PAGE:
Dolly Parton, |
(Sugar Hill, 2001)
It is so good to see Dolly Parton returning to her true roots. The Grass Is Blue, her first bluegrass album, was a gem, and this one's even better, showing off Parton's sensitive voice and skillful songwriting, backed up with a raft of sidemen and women that reads like a Who's Who of contemporary bluegrass: Alison Kraus, Dan Tyminski, Bryan Sutton, Chris Thile, Jerry Douglas, Jim Mills, Stuart Duncan, Barry Bales, Claire Lynch, Rhonda Vincent, Maura O'Connell, Carl Jackson, Mike Snider and lots more, all in fine form throughout.
The album is thematic, with love as the theme -- love hoped for, love found and love too often lost. Parton has written seven of the songs here, and her compositions are the highlights. "Little Sparrow," the first track, is hers, and starts off with an a capella sound of the mountains that chills while it warms. It moves into a faster tempo, but never loses its doleful qualities. Stuart Duncan's fiddle comments on the singer and her song, the voices coming close enough to make fiddle and singer twin souls.
"Shine" really changes the pace. This is a straight-out rock 'n' roll power ballad done bluegrass style, right down to the raging guitar duet (here a fiddle and guitar) and a Jack Bruce-style bass riff. Elvis would've loved to have done this during his last decade of live shows. You haven't heard anything quite like this before, and isn't that what great music should be all about? And speaking of great music, "I Don't Believe You've Met My Baby" should be one of the worst songs of all time, but I just love it. Its lyrics are corny, the switcheroo at the end is hokey and it has a sappy tune. So why does it work so damn well? It did for the Louvin Brothers, it did for Alison Kraus and it does for Dolly Parton. 'Nuff said.
"My Blue Tears" is a Parton original, a beautiful ballad with some delightful dipping and shifting harmonies at the end. More vocal wonders are found in the trio that starts "Seven Bridges Road" before the instruments kick in. "Bluer Pastures" is a more traditional Parton bluegrass ballad, as well it might be with such lines as "Where the bluegrass music's always playing / To the haunting sound of Monroe's mandolin."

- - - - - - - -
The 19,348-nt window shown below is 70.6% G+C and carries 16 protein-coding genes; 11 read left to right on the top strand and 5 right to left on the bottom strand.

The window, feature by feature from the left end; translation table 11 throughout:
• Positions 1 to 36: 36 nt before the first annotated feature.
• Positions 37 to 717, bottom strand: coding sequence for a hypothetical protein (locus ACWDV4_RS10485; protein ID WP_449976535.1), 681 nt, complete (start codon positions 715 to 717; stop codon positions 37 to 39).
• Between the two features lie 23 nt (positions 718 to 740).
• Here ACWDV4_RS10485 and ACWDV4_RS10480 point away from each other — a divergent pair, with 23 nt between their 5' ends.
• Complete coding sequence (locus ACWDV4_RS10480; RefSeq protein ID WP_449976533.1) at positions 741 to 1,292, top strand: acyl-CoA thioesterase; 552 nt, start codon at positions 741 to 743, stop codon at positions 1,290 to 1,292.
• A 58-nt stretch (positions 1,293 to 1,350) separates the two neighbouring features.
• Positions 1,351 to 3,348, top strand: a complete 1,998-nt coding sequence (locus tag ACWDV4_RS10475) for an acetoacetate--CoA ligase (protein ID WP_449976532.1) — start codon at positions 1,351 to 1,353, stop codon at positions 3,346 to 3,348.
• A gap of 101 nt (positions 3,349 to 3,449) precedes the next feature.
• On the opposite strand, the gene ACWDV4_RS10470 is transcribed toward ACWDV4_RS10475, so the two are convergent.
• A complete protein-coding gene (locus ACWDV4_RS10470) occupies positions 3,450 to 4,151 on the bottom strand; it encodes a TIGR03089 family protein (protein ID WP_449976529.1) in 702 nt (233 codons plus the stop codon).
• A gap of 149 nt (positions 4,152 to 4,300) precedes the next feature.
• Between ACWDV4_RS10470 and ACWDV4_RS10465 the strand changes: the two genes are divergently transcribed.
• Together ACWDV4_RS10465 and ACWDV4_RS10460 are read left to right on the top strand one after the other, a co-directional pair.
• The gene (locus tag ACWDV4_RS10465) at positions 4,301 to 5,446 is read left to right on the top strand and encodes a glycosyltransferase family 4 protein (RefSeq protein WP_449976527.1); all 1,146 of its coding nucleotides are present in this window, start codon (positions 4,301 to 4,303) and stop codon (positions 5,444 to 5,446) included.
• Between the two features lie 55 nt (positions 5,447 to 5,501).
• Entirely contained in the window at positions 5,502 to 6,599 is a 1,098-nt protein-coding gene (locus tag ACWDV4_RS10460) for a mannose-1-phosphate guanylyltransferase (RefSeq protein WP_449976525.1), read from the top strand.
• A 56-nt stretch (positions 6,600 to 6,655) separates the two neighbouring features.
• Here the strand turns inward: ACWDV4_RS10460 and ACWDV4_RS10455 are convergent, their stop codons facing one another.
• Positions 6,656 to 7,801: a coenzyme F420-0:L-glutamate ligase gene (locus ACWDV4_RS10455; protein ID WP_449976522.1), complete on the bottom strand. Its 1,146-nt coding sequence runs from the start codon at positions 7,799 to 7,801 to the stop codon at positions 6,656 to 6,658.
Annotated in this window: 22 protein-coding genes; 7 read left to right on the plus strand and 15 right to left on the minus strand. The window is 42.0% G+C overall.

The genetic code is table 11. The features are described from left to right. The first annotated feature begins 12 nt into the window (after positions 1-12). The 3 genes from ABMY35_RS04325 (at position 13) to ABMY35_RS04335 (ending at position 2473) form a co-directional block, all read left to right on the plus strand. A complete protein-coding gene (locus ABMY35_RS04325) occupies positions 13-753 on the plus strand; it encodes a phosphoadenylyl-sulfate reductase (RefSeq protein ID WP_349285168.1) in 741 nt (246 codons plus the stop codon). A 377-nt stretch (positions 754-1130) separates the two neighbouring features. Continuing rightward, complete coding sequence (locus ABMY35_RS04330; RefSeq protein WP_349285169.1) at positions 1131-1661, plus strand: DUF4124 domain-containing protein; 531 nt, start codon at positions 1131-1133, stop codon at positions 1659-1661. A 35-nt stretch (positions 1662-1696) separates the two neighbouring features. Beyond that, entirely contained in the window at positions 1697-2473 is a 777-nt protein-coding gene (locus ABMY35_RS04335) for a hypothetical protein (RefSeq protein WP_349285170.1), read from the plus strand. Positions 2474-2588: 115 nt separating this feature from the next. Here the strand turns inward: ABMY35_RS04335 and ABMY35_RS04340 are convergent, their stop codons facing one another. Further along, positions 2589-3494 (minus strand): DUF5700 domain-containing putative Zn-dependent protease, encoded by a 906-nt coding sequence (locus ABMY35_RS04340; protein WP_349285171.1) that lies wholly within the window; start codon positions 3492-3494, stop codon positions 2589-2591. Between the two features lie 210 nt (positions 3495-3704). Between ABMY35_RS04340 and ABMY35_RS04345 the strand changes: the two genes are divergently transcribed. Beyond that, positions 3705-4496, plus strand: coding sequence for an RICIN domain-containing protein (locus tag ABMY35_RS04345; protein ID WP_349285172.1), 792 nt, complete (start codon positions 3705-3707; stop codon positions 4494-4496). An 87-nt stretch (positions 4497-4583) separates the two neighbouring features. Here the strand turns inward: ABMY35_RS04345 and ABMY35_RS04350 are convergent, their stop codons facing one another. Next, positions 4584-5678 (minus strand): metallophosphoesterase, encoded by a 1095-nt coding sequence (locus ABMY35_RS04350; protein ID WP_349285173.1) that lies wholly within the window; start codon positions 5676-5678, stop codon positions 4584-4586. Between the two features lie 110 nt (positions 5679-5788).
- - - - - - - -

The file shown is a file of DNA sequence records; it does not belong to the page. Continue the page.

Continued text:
Nobody does heartbreak songs better than Parton. There's always a catch and a tear in her voice, and never more so than in "A Tender Lie," a knowing and ironic song by Randy Sharp ("How much more damage, now, honestly / Could one tender lie do?"). Jerry Douglas's resophonic guitar sobs along. "I Get a Kick Out Of You" starts out promisingly with a Quintette of the Hot Club of France flavor, but then Parton comes in, and it turns out to be the CD's sole misfire. This is the kind of song on which she sounds like a kewpie doll given voice, and the three-part harmonies seem contrived and out of place here.
However, I'm more than willing to forgive her, for the next tune is the album's highlight: "Mountain Angel," a seven-minute tour de force written by Parton. It's partly sung, partly spoken and completely hair-raising, telling the tale of a Miss Havisham of the Hills who slowly becomes something far worse. The "Mountain Angel" is betrayed by the man she loves, who is rumored to be the devil. It's filled with supernatural overtones and eerie harmonies and images, and would have fit quite snugly into the Louvin Brothers' classic album, Tragic Songs of Life. It's a perfect showcase for Parton's masterful acting skills.
After such grimness, the high spirits of "Marry Me," another Parton original, is a welcome relief, with such jaunty lyrics as "He knows a lot about love and stuff / And he's gonna marry me." It's a real charmer. But in the world of Little Sparrow, charm never lasts. Parton's "Down From Dover" follows, a powerful song of betrayal, self-deception and acceptance whose last line will not fail to move you. Anyone who still considers Dolly Parton a punchline rather than an artist will do well to listen.
"The Beautiful Lie" is a touching duet between Parton and Stuart Duncan's fiddle. It segues into "In the Sweet Bye and Bye," which proves as heavenly as its title. The unity of the album comes full circle in the reprise of "Little Sparrow," sung wordlessly and hauntingly.
There have been those in the bluegrass field who have demeaned the awards and accolades that this album and its predecessor have received, saying that the only reason they got the attention they did was because of Parton's fame as a country music queen and film star. Parton has been quite open about her return to bluegrass, saying that she's come back to the music that she loves best because her popularity in mainstream country music has been on the wane. Such honesty is refreshing. But the praise and success of the two Sugar Hill albums has been due to the much more obvious fact that Parton is a brilliant and empathetic songwriter and a consummate singing actress. Were she to come down today from the Tennessee hills a total unknown with her songs and her voice, within a year she would be crowned the unchallenged Queen of Bluegrass. She's that good.